• lift is the force component perpendicular to the direction of relative motion
2.2 Model of Double Multiple Streamtube

Various computational models exist, each with their own strengths and weaknesses that
attempt to accurately predict the performance of a wind turbine. A survey of aerodynamic
models used for the prediction of VAWT performance was conducted by Islam. The DMST
model offers relatively good accuracy with short calculation time. (When compare with
CFD or other methods).

The Double Multiple Stream tube (DMST) version developed by Paraschivoiu models
allowed for the difference between the upwind and downwind passes of each blade by
dividing each stream tube into an upwind half and a downwind half as shown in Figure. The
turbine’s interaction with the wind in the upwind and downwind passes of the blades
separately. The assumption is made that the wake from the upwind pass is fully expanded
and the ultimate wake velocity has been reached before the interaction with the blades in
the downwind pass. The downwind blades therefore see a reduced ‘free-stream’ velocity.
This approach more accurately represents the variation in flow through the turbine.

Each stream tube in the DMST model intersects the airfoil path twice; once on the
upwind pass, and again on the downwind pass. At these intersections we imagine the turbine
replaced by a tandem pair of actuator discs. upon which the flow may exert force. The
DMST model simultaneously solves two equations for the stream-wise force at the actuator
disk; one obtained by conservation of momentum and other based on the aerodynamic
coefficients of the airfoil (lift and drag) and the local wind velocity. These equations are
solved twice; for the up-wind and for the downwind part of the rotor.

Now according to the actuator disk theory shown in 1 above the induced velocity (Vau)
on the upstream wind will be the average of the air velocity at far up-stream (V∞) and the
air velocity at downstream equilibrium (Ve). In which the wind turbine is divided in several
parallel and adjacent streamtubes that are considered to be independent from each other,
having their own wake and induced velocities, as shown in Figure 1
Actuator Disk
Steamtube 1
Figure 1 presented the DMS V8 1 V e1 V w1
V au1 V ad1
model diagram. The actuator
disc is divided in two V au2 V e2 V ad2
V8 2 V w2
actuator disc, each of them
with their own induced V8 3 V au3 V e3 V ad3 V w3
velocity.
V au4 V e4 V ad4
The induced velocity V8 4 V w4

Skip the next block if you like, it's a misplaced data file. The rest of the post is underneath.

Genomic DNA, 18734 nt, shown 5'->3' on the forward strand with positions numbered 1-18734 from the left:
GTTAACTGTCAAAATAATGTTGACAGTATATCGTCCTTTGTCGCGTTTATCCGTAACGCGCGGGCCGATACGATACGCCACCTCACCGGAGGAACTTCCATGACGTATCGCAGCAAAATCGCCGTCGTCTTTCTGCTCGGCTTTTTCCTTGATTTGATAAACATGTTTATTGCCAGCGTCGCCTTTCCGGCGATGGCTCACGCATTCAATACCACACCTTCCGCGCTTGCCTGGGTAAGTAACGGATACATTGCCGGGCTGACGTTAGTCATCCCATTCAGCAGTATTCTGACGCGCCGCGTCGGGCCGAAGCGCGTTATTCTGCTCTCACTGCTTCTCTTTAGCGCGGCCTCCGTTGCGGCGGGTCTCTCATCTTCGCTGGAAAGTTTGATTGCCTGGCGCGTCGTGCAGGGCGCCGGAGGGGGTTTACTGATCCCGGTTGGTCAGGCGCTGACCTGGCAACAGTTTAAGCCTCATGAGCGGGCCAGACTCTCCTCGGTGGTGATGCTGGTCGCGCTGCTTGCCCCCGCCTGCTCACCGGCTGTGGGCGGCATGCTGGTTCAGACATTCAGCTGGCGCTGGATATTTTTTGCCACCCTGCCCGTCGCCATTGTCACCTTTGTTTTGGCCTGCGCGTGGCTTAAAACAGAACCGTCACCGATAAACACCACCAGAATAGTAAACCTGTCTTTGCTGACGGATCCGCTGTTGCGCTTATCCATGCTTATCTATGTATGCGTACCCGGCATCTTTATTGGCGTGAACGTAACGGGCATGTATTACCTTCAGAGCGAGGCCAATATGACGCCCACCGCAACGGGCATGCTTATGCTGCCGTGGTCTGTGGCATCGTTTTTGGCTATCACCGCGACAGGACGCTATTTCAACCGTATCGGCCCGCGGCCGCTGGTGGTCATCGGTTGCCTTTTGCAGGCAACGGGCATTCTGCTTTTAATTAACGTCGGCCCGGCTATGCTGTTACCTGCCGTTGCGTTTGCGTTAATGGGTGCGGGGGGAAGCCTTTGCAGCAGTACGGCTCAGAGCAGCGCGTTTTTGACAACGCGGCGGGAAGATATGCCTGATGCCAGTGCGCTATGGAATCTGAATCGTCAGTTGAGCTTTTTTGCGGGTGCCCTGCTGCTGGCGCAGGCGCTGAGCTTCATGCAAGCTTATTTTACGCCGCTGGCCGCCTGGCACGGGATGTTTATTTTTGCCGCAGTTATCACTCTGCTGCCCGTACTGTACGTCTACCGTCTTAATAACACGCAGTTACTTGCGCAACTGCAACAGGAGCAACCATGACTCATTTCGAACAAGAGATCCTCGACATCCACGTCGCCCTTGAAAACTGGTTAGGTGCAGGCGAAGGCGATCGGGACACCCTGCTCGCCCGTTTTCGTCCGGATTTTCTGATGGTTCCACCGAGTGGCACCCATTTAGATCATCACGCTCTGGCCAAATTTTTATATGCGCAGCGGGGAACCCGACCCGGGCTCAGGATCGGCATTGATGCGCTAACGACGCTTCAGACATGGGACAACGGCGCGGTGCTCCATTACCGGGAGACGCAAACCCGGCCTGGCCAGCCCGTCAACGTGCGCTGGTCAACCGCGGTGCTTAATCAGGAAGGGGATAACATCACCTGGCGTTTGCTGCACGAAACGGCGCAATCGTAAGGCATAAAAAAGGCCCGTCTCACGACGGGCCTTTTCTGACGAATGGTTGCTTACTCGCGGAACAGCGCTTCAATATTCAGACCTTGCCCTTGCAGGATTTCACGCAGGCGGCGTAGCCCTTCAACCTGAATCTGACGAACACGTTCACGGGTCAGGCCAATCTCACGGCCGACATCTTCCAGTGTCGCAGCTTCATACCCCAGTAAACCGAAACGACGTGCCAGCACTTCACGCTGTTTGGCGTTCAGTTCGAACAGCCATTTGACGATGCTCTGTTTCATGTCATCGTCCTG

decreases along the axial
streamtube direction from Upstream Downstream

the left to the right, so the


induced velocity in the
V aui V ei V adi
upstream Vaui is less than the
undisrupted wind speed V∞i
that arrives to the streamtube.

Between upstream and


downstream there is an
equilibrium induced velocity
DMS model diagram
Vei < Vaui.
The induced velocity in downstream Vad is less than equilibrium induced velocity Vei thus.
For the induced velocity Vaui in the upstream we have:

Vau = Vi  uus


Where uus is the interference factor for the upstream that is less than 1 and is given by:
Vau
uus =
Vi
The equilibrium induced velocity is influent by induced velocity in upstream:
Vau
Ve = Vi (2 − 1) = Vi (2uus − 1)
Vi
The induced velocity in downstream is given by:

Vad = uds  Ve = udsVi  (2uus − 1)


where uds is the interference factor for the downstream.

Vad
uds =
Ve
From here we see that the aerodynamic behavior of the blades in the upstream will influence
in the induced velocity on the blade in downside.
The undisrupted wind velocity V∞i is defined by the wind velocity profile and increases along
the wind turbine height.

The DMS prediction model with the VAWT performance equations presented previously, is
possible to predict the turbine performance.
The torque and power coefficient are found by integrating the aerodynamic behaviors of the
several streamtubes.

2.2.1 Analysis of Straight Bladed Darrieus VAWT

Straight bladed Darrieus type VAWT is known for its simplest type of wind turbine.
However, its aerodynamic analysis is quite complex. Flow velocities in the up-stream and
downstream sides of the Darrieus-type VAWTs are not constant.